New tax deductions approved to boost secondary city tourism

Picture courtesy of Bangkok Post

The Cabinet yesterday approved measures aimed at boosting tourism in secondary cities during the low season. Deputy Finance Minister Paopoom Rojanasakul announced that the new measures target both companies holding seminars and individuals travelling for leisure.

Companies can now deduct expenses from corporate income tax for seminar rooms, accommodation, transport, and other related costs for domestic seminars held for employees, or the service fees of tour operators for such seminars, from May 1 to November 30.

Expenses for seminars in secondary tourism provinces or designated tourist areas will receive a double deduction, while those in non-secondary areas will get a 1.5 times deduction. If a seminar spans both secondary and non-secondary cities, expenses must be separated; otherwise, a 1.5 times deduction applies.

Individuals travelling for leisure can deduct up to 15,000 baht (US$410) from their income tax for actual expenses paid to tour operators or for accommodation in hotels, Thai homestays, or non-hotel accommodations within secondary tourism provinces during the same period. Both measures require a full tax invoice in electronic form through the e-tax Invoice and e-receipt system.

Related news

These initiatives are designed to stimulate tourism in secondary cities and increase travel during the low season, according to Paopoom. However, he estimated that the measures could cost the government up to 1.78 billion baht (US$49 million) in tax revenue this year.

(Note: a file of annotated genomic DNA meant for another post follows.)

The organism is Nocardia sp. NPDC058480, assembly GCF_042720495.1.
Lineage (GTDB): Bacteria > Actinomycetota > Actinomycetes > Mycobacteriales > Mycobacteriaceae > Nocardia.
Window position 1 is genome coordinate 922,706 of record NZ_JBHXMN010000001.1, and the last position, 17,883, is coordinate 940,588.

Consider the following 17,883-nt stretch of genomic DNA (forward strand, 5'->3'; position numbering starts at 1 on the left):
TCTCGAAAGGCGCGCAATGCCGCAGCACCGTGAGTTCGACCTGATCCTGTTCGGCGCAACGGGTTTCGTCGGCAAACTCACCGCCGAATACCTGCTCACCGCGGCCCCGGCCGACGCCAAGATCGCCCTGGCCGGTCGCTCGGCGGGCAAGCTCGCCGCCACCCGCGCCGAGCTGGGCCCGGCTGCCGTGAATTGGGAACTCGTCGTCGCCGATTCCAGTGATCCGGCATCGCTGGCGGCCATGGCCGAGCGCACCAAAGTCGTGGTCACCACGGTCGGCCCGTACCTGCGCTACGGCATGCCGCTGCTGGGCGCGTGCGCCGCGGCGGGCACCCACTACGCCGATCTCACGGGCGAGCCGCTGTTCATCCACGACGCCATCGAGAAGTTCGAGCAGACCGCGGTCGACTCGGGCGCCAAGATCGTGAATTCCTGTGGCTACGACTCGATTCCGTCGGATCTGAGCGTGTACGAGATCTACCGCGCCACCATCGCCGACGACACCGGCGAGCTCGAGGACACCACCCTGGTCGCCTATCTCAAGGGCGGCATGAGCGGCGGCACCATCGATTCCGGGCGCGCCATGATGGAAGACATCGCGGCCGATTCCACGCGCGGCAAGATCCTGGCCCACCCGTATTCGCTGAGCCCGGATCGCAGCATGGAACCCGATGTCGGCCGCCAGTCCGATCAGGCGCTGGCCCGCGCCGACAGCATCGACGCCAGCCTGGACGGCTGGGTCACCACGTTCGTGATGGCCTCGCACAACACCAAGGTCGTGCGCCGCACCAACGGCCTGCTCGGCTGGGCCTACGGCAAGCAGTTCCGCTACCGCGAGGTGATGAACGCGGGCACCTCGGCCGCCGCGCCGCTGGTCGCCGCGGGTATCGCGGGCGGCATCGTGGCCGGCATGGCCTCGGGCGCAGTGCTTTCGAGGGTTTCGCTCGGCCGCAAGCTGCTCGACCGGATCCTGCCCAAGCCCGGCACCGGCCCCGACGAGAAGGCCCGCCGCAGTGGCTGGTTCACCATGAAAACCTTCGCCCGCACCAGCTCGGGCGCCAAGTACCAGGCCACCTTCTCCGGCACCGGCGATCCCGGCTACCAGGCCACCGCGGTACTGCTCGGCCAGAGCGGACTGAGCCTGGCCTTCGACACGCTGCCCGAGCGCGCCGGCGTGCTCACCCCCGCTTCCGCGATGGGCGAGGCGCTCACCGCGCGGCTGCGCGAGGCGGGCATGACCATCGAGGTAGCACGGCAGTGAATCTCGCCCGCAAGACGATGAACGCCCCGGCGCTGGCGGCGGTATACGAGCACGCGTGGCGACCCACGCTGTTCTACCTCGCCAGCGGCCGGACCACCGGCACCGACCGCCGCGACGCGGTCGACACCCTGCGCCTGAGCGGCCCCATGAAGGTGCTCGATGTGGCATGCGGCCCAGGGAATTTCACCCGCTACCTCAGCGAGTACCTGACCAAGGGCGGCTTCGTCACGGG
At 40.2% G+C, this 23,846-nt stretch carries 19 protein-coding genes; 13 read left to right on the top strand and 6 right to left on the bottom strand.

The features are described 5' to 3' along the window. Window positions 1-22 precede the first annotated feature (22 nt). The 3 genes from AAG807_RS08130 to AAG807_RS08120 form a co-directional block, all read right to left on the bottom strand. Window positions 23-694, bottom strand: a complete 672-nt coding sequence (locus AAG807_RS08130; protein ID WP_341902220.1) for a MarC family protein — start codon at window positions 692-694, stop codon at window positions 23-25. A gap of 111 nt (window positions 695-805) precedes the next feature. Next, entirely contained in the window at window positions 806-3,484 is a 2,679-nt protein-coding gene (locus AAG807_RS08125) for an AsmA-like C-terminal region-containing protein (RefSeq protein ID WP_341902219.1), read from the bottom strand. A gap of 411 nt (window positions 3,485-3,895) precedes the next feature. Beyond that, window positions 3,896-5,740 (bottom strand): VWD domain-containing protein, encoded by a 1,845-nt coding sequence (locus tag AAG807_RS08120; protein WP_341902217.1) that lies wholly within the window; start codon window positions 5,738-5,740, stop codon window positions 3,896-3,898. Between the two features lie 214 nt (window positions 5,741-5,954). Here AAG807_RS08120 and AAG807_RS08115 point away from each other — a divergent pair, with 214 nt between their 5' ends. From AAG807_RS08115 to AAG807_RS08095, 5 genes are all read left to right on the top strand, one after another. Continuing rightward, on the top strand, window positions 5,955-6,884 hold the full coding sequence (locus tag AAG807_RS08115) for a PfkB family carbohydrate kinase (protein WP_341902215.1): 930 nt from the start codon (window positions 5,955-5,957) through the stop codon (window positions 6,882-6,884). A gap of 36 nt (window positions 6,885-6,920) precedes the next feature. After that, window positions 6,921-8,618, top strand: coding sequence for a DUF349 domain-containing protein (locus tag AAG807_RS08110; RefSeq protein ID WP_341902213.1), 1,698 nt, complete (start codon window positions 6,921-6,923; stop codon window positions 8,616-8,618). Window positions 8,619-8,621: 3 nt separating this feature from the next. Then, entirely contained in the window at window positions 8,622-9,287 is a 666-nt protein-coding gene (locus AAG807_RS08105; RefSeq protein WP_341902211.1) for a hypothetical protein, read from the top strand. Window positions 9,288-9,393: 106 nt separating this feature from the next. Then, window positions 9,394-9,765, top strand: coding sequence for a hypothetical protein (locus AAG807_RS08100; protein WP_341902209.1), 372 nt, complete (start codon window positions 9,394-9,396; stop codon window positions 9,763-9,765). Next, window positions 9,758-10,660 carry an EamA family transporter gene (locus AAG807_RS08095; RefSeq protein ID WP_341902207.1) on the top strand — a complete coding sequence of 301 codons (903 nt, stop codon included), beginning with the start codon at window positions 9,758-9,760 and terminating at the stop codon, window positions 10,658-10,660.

Chayabol Hirankanokkul, President of the Tourism Council of Phang Nga, expressed concerns about the selective approach. He noted that Phang Nga, not being listed as a secondary city, would miss out on the tax deduction benefits, despite the province earning only 50 billion baht (US$1.4 billion) in tourism revenue annually. He argued that the facilities in second-tier cities might not be sufficient to host large meeting and seminar groups.

Tax deduction

La-iad Bungsrithong, a board advisor for the Thai Hotels Association, added that promoting second-tier cities through tax deductions might not be enough to stimulate the overall tourism market, particularly the meetings, incentives, conventions, and exhibitions segment. She suggested that the government should encourage state authorities and large corporations to spend on meetings in any regional destination within the fiscal 2024, which ends in four months.

In a separate development, the prime minister directed the Finance Ministry to expedite the study of the entertainment complex project, including drafting the Entertainment Complex Act, which involves the construction of casinos.

Government spokesman Chai Wacharonke highlighted the potential economic impact, noting that the global business value of casino-based entertainment complexes reached US$1.5 trillion in 2022 and is expected to grow to US$2.2 trillion by 2028, reported Bangkok Post.

Macau, with a population of 690,000, leads the market, generating up to US$32 billion in revenue, followed by Las Vegas at US$30 billion and Singapore at US$12 billion. Chai stated that the establishment of an entertainment complex in Thailand could generate at least 12 billion baht (US$327 million) in tax revenue in the first year.

Business NewsThailand NewsTourism News

Bright Choomanee

With a degree in English from Srinakharinwirot University, Bright specializes in writing engaging content. Her interests vary greatly, including lifestyle, travel, and news. She enjoys watching series with her orange cat, Garfield, in her free time.

Related Articles